Fort Hunt Park, a local attraction and unit of the George Washington Memorial Parkway within the National Park Service, is almost a best-kept secret. It has an extensive and varied history that stretches back to the era of Native Americans. Its role in our history also reaches from pre-Revolutionary War times to World War II. Converted to a large scenic park, it offers many opportunities for family fun and leisure.
The Park is along the Potomac River, just north of George Washington’s estate at Mount Vernon. In 1760, Washington bought 1,806 acres known as Clifton’s Neck, which he added to his property. After Washington died, the property passed to other owners’ possession.
The Endicott Board recommended in 1890 that the property should be converted to a fort across the Potomac River from the federal installation at Fort Washington. When completed, the fort had four coastal batteries – Mount Vernon, Robinson, Porter and Sauter. In 1899, the post was named Fort Hunt after Brig. Gen. Henry Hunt, who served as chief of artillery of the Army of the Potomac during the Civil War. The fort never saw any combat, and its artillery was shipped to Europe during World War I.
From 1831-33, the first African-American ROTC unit in the country trained and drilled at the post. During the “Bonus Marches” in the early 1930s, the post served as a staging area, hospital and camp for veterans. The post was a primary installation for the Civilian Conservation Corps, or CCC, before World War II. Camp NP-6 was established Oct. 17, 1933, and King George VI and Queen Elizabeth of England visited NP-6 on June 9, 1939.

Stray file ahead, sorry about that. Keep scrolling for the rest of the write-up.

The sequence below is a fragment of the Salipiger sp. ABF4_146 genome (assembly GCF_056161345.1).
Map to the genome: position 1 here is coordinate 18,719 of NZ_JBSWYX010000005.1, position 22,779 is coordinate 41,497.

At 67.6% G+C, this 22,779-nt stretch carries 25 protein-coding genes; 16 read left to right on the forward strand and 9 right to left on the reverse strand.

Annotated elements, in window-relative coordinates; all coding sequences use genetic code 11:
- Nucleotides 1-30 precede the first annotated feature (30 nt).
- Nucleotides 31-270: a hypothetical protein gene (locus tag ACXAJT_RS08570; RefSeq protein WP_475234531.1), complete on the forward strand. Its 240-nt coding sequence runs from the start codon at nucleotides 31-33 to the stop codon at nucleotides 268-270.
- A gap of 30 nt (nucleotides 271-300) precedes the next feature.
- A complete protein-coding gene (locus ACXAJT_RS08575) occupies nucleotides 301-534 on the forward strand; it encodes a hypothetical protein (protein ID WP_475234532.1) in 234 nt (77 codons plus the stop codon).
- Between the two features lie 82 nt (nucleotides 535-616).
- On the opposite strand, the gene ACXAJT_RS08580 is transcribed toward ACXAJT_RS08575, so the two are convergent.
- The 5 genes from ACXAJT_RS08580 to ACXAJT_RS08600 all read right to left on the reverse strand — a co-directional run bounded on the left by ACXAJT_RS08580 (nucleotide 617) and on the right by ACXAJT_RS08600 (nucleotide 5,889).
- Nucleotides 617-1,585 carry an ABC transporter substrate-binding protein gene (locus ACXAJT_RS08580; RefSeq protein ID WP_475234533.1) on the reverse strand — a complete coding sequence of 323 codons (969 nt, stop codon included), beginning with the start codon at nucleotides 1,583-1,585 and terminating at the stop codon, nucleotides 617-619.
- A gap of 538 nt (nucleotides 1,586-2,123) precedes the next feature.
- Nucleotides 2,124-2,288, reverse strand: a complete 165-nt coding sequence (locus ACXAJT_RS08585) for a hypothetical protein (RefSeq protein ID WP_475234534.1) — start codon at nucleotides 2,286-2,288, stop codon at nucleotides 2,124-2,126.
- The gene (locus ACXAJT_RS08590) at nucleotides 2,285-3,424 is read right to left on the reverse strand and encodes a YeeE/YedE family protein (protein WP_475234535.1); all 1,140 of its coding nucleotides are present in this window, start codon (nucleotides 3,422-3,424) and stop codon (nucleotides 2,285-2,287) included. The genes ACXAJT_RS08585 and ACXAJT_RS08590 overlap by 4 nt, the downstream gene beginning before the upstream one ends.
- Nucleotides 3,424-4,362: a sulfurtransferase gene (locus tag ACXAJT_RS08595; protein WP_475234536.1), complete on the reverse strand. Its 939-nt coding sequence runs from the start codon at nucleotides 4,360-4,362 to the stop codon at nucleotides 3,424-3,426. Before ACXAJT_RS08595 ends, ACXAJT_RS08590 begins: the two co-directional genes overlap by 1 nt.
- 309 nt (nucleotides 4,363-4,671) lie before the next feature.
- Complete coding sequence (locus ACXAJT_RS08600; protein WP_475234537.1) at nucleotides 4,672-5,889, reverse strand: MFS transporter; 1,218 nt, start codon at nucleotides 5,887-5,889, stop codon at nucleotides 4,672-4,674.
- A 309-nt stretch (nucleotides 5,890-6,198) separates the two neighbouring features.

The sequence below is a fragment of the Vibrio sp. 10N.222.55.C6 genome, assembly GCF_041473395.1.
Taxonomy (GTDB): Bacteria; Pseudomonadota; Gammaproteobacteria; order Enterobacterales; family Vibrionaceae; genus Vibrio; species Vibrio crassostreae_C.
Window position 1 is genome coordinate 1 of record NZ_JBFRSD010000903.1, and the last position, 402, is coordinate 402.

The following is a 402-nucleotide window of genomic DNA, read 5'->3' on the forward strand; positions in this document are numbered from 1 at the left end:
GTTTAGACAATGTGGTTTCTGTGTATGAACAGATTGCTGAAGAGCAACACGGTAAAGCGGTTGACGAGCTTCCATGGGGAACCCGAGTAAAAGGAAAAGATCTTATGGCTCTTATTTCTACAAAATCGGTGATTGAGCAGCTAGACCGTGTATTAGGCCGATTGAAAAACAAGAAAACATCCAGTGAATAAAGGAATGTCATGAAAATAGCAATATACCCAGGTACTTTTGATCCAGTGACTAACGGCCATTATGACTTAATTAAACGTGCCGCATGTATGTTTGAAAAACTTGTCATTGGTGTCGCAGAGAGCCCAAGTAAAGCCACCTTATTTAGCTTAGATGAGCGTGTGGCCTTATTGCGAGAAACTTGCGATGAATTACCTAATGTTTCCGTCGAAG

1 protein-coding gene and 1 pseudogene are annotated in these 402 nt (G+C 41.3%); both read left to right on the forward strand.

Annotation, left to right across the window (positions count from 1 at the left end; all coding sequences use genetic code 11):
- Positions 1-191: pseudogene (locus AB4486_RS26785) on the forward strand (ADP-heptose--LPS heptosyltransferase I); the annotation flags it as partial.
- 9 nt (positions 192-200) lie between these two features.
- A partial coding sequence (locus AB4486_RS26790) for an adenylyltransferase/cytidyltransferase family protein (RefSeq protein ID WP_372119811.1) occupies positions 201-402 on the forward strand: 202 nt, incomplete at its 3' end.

The CCC liquidated the camp in March 1942, and the post was converted to a top-secret, World War II, military intelligence site to detain and interrogate high-value Nazi prisoners of war. The site was henceforth known as P.O. Box 1142. Information derived from the 3,451 prisoners processed at the installation was invaluable to the war effort.
A second program was the ultra-secret, MIS-X escape and evasion program. Working with selected manufacturers, MIS-X developed escape kits that were shipped to prisoners under the guise of humanitarian packages.
The third program was the Military Intelligence Research Section, which enabled translators to scour captured documents.
After the war, the property was returned to the NPS in 1948. Four picnic pavilions were built and other recreational facilities were added. Fort Hunt Park was added to National Register of Historic Places in 1980. It continues to be a popular picnic and recreational facility in the National Capital Region.
The Friends of Fort Hunt Park, Inc., a non-profit organization dedicated to preserving and enhancing the park’s many resources and interpreting its rich history; and the National Park Service celebrate Armed Forces Day, Saturday from 11 a.m. to 3 p.m., at the Fort Hunt Park.
Activities include a free lunch, family-friendly games and activities; historic tours and VA medical and wellness activities.
Event information is available from Dorothy Canter, firstname.lastname@example.org, or 240-743-9247.
Fort Hunt Park is at 8999 Fort Hunt Road, Alexandria, Va., 22308.